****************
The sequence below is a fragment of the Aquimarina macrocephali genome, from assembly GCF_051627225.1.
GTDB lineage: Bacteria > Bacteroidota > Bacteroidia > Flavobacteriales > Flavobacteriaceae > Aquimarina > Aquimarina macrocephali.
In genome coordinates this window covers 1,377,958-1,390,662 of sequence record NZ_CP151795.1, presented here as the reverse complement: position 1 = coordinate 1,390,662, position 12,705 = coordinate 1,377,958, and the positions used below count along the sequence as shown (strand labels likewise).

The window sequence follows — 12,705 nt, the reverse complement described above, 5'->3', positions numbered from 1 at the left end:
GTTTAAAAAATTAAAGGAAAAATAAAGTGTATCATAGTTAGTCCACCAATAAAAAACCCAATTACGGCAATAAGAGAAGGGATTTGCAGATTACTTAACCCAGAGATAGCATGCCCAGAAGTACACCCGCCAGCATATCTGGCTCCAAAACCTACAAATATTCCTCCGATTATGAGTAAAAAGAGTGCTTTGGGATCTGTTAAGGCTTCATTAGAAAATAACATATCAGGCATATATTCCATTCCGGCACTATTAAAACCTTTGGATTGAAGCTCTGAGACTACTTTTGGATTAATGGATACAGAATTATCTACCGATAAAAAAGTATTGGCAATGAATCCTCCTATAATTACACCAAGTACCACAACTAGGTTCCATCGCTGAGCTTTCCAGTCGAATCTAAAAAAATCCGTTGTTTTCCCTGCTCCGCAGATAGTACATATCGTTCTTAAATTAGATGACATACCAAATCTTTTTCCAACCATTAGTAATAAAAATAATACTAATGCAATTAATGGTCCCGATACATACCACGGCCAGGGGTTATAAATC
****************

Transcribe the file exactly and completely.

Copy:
The sequence below is a fragment of the Aquimarina macrocephali genome, from assembly GCF_051627225.1.
GTDB lineage: Bacteria > Bacteroidota > Bacteroidia > Flavobacteriales > Flavobacteriaceae > Aquimarina > Aquimarina macrocephali.
In genome coordinates this window covers 1,377,958-1,390,662 of sequence record NZ_CP151795.1, presented here as the reverse complement: position 1 = coordinate 1,390,662, position 12,705 = coordinate 1,377,958, and the positions used below count along the sequence as shown (strand labels likewise).

The window sequence follows — 12,705 nt, the reverse complement described above, 5'->3', positions numbered from 1 at the left end:
GTTTAAAAAATTAAAGGAAAAATAAAGTGTATCATAGTTAGTCCACCAATAAAAAACCCAATTACGGCAATAAGAGAAGGGATTTGCAGATTACTTAACCCAGAGATAGCATGCCCAGAAGTACACCCGCCAGCATATCTGGCTCCAAAACCTACAAATATTCCTCCGATTATGAGTAAAAAGAGTGCTTTGGGATCTGTTAAGGCTTCATTAGAAAATAACATATCAGGCATATATTCCATTCCGGCACTATTAAAACCTTTGGATTGAAGCTCTGAGACTACTTTTGGATTAATGGATACAGAATTATCTACCGATAAAAAAGTATTGGCAATGAATCCTCCTATAATTACACCAAGTACCACAACTAGGTTCCATCGCTGAGCTTTCCAGTCGAATCTAAAAAAATCCGTTGTTTTCCCTGCTCCGCAGATAGTACATATCGTTCTTAAATTAGATGACATACCAAATCTTTTTCCAACCATTAGTAATAAAAATAATACTAATGCAATTAATGGTCCCGATACATACCACGGCCAGGGGTTATAAATC